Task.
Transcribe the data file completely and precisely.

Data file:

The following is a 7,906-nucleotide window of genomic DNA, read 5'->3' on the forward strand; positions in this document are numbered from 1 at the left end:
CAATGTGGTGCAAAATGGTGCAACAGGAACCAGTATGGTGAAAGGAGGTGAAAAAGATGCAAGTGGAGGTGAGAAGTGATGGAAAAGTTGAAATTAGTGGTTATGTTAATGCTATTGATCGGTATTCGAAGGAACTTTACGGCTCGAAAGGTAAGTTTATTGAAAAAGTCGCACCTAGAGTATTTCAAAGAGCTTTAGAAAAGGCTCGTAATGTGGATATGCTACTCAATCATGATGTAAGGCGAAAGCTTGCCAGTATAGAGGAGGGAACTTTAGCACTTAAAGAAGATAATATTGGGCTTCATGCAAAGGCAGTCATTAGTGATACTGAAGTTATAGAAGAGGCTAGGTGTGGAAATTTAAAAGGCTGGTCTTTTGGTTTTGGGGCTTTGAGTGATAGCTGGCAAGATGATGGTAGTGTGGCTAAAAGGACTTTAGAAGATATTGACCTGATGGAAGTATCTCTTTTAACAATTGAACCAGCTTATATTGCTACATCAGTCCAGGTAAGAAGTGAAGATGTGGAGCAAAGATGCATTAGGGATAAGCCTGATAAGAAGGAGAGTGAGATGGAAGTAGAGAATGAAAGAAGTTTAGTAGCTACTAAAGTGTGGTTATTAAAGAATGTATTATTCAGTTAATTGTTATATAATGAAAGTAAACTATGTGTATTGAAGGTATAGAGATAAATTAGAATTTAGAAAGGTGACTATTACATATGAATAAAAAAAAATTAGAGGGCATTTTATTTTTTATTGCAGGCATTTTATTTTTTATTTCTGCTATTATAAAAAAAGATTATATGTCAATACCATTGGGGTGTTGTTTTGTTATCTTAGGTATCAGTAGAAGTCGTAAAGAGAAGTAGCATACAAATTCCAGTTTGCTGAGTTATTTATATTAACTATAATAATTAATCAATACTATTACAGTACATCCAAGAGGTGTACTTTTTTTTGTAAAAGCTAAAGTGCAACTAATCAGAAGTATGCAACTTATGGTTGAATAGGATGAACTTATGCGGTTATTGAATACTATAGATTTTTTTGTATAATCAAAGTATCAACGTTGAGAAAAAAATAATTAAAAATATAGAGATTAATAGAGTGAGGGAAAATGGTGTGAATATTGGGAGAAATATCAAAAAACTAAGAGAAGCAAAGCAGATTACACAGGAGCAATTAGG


The following is a 7,906-nucleotide window of genomic DNA, read 5'->3' on the forward strand; positions in this document are numbered from 1 at the left end:
CAATGTGGTGCAAAATGGTGCAACAGGAACCAGTATGGTGAAAGGAGGTGAAAAAGATGCAAGTGGAGGTGAGAAGTGATGGAAAAGTTGAAATTAGTGGTTATGTTAATGCTATTGATCGGTATTCGAAGGAACTTTACGGCTCGAAAGGTAAGTTTATTGAAAAAGTCGCACCTAGAGTATTTCAAAGAGCTTTAGAAAAGGCTCGTAATGTGGATATGCTACTCAATCATGATGTAAGGCGAAAGCTTGCCAGTATAGAGGAGGGAACTTTAGCACTTAAAGAAGATAATATTGGGCTTCATGCAAAGGCAGTCATTAGTGATACTGAAGTTATAGAAGAGGCTAGGTGTGGAAATTTAAAAGGCTGGTCTTTTGGTTTTGGGGCTTTGAGTGATAGCTGGCAAGATGATGGTAGTGTGGCTAAAAGGACTTTAGAAGATATTGACCTGATGGAAGTATCTCTTTTAACAATTGAACCAGCTTATATTGCTACATCAGTCCAGGTAAGAAGTGAAGATGTGGAGCAAAGATGCATTAGGGATAAGCCTGATAAGAAGGAGAGTGAGATGGAAGTAGAGAATGAAAGAAGTTTAGTAGCTACTAAAGTGTGGTTATTAAAGAATGTATTATTCAGTTAATTGTTATATAATGAAAGTAAACTATGTGTATTGAAGGTATAGAGATAAATTAGAATTTAGAAAGGTGACTATTACATATGAATAAAAAAAAATTAGAGGGCATTTTATTTTTTATTGCAGGCATTTTATTTTTTATTTCTGCTATTATAAAAAAAGATTATATGTCAATACCATTGGGGTGTTGTTTTGTTATCTTAGGTATCAGTAGAAGTCGTAAAGAGAAGTAGCATACAAATTCCAGTTTGCTGAGTTATTTATATTAACTATAATAATTAATCAATACTATTACAGTACATCCAAGAGGTGTACTTTTTTTTGTAAAAGCTAAAGTGCAACTAATCAGAAGTATGCAACTTATGGTTGAATAGGATGAACTTATGCGGTTATTGAATACTATAGATTTTTTTGTATAATCAAAGTATCAACGTTGAGAAAAAAATAATTAAAAATATAGAGATTAATAGAGTGAGGGAAAATGGTGTGAATATTGGGAGAAATATCAAAAAACTAAGAGAAGCAAAGCAGATTACACAGGAGCAATTAGG